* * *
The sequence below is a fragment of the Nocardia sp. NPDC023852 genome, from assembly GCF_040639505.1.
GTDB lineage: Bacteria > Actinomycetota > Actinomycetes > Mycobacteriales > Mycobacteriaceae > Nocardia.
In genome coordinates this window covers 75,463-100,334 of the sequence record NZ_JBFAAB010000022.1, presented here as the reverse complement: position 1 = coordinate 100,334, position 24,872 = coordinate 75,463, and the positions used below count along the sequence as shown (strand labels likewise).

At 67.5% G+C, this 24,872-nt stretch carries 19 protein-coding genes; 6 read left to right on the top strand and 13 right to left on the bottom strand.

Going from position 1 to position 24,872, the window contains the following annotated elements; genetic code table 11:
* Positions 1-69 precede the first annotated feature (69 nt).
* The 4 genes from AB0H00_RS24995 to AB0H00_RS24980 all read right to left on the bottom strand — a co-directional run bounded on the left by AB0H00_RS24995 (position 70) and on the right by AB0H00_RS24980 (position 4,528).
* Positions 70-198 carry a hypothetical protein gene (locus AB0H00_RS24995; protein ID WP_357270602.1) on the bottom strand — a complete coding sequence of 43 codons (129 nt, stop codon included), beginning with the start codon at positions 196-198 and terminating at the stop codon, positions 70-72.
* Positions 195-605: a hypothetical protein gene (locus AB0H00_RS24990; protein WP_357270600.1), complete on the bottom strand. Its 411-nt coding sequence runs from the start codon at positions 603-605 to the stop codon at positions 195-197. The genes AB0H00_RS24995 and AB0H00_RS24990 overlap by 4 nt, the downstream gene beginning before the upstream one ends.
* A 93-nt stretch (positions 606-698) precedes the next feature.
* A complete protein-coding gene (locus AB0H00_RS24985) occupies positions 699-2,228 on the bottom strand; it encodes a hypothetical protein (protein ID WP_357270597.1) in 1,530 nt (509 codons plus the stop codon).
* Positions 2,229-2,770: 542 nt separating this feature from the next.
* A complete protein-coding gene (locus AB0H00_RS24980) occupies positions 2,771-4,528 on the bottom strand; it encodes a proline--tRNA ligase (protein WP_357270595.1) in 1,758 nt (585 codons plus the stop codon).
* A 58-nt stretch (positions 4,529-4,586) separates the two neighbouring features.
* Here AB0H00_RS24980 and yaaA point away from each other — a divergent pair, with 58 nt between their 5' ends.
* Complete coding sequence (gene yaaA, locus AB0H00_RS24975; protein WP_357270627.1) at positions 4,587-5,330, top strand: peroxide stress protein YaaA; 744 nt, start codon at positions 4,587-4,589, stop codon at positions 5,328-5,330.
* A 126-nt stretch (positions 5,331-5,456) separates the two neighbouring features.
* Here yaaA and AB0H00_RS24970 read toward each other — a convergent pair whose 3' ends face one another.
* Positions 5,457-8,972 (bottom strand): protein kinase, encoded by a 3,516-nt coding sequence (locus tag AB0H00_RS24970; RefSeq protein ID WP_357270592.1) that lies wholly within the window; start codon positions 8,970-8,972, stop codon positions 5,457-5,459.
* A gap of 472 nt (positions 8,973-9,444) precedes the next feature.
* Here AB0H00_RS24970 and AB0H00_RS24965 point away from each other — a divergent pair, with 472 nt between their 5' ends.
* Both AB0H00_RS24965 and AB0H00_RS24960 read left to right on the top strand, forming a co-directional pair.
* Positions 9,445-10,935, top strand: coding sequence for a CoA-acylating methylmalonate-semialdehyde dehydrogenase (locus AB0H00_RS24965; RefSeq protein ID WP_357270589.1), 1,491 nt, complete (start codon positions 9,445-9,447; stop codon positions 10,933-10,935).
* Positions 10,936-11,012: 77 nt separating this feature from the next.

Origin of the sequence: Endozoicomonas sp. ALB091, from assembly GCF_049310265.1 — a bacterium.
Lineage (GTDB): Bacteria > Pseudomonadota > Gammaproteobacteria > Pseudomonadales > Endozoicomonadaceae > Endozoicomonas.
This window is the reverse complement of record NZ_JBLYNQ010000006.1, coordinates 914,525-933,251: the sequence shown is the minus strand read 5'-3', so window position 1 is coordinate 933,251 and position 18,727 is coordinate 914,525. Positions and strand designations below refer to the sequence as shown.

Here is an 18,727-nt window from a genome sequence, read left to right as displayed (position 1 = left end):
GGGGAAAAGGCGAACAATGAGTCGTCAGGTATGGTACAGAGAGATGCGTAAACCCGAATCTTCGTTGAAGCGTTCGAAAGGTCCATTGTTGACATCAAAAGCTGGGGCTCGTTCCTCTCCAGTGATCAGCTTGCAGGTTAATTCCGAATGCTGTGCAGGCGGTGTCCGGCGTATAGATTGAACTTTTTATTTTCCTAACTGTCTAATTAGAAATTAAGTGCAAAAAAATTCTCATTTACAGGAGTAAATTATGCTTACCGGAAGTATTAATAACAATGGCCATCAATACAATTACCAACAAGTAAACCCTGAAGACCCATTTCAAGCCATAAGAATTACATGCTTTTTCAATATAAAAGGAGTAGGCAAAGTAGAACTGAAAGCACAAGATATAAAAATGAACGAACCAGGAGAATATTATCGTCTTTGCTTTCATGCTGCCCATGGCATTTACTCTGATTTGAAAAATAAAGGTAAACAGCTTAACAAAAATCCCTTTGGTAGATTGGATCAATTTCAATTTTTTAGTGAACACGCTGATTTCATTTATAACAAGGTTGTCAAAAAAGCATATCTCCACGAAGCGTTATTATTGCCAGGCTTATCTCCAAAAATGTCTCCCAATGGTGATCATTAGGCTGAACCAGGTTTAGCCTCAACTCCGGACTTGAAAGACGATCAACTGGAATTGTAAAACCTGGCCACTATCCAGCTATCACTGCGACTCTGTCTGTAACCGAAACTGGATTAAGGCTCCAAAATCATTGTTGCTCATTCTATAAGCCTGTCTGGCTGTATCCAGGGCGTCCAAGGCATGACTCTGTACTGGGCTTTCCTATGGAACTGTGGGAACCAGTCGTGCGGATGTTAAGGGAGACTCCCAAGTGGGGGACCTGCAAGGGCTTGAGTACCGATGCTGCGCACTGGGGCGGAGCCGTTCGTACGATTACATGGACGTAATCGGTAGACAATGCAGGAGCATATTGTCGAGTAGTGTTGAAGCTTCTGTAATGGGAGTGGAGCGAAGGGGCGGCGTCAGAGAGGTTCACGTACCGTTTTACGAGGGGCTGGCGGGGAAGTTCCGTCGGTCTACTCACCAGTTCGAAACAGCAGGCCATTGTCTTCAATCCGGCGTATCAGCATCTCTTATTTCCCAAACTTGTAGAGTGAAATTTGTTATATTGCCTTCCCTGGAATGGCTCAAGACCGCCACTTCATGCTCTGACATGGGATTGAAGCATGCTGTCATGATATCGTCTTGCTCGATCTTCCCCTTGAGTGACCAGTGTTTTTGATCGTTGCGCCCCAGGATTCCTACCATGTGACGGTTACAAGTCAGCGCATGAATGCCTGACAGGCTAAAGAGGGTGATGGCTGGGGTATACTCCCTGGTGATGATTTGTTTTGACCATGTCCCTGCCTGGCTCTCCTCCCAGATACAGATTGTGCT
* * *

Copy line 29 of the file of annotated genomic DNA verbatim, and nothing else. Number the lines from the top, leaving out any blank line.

GGGGAAAAGGCGAACAATGAGTCGTCAGGTATGGTACAGAGAGATGCGTAAACCCGAATCTTCGTTGAAGCGTTCGAAAGGTCCATTGTTGACATCAAAAGCTGGGGCTCGTTCCTCTCCAGTGATCAGCTTGCAGGTTAATTCCGAATGCTGTGCAGGCGGTGTCCGGCGTATAGATTGAACTTTTTATTTTCCTAACTGTCTAATTAGAAATTAAGTGCAAAAAAATTCTCATTTACAGGAGTAAATTATGCTTACCGGAAGTATTAATAACAATGGCCATCAATACAATTACCAACAAGTAAACCCTGAAGACCCATTTCAAGCCATAAGAATTACATGCTTTTTCAATATAAAAGGAGTAGGCAAAGTAGAACTGAAAGCACAAGATATAAAAATGAACGAACCAGGAGAATATTATCGTCTTTGCTTTCATGCTGCCCATGGCATTTACTCTGATTTGAAAAATAAAGGTAAACAGCTTAACAAAAATCCCTTTGGTAGATTGGATCAATTTCAATTTTTTAGTGAACACGCTGATTTCATTTATAACAAGGTTGTCAAAAAAGCATATCTCCACGAAGCGTTATTATTGCCAGGCTTATCTCCAAAAATGTCTCCCAATGGTGATCATTAGGCTGAACCAGGTTTAGCCTCAACTCCGGACTTGAAAGACGATCAACTGGAATTGTAAAACCTGGCCACTATCCAGCTATCACTGCGACTCTGTCTGTAACCGAAACTGGATTAAGGCTCCAAAATCATTGTTGCTCATTCTATAAGCCTGTCTGGCTGTATCCAGGGCGTCCAAGGCATGACTCTGTACTGGGCTTTCCTATGGAACTGTGGGAACCAGTCGTGCGGATGTTAAGGGAGACTCCCAAGTGGGGGACCTGCAAGGGCTTGAGTACCGATGCTGCGCACTGGGGCGGAGCCGTTCGTACGATTACATGGACGTAATCGGTAGACAATGCAGGAGCATATTGTCGAGTAGTGTTGAAGCTTCTGTAATGGGAGTGGAGCGAAGGGGCGGCGTCAGAGAGGTTCACGTACCGTTTTACGAGGGGCTGGCGGGGAAGTTCCGTCGGTCTACTCACCAGTTCGAAACAGCAGGCCATTGTCTTCAATCCGGCGTATCAGCATCTCTTATTTCCCAAACTTGTAGAGTGAAATTTGTTATATTGCCTTCCCTGGAATGGCTCAAGACCGCCACTTCATGCTCTGACATGGGATTGAAGCATGCTGTCATGATATCGTCTTGCTCGATCTTCCCCTTGAGTGACCAGTGTTTTTGATCGTTGCGCCCCAGGATTCCTACCATGTGACGGTTACAAGTCAGCGCATGAATGCCTGACAGGCTAAAGAGGGTGATGGCTGGGGTATACTCCCTGGTGATGATTTGTTTTGACCATGTCCCTGCCTGGCTCTCCTCCCAGATACAGATTGTGCT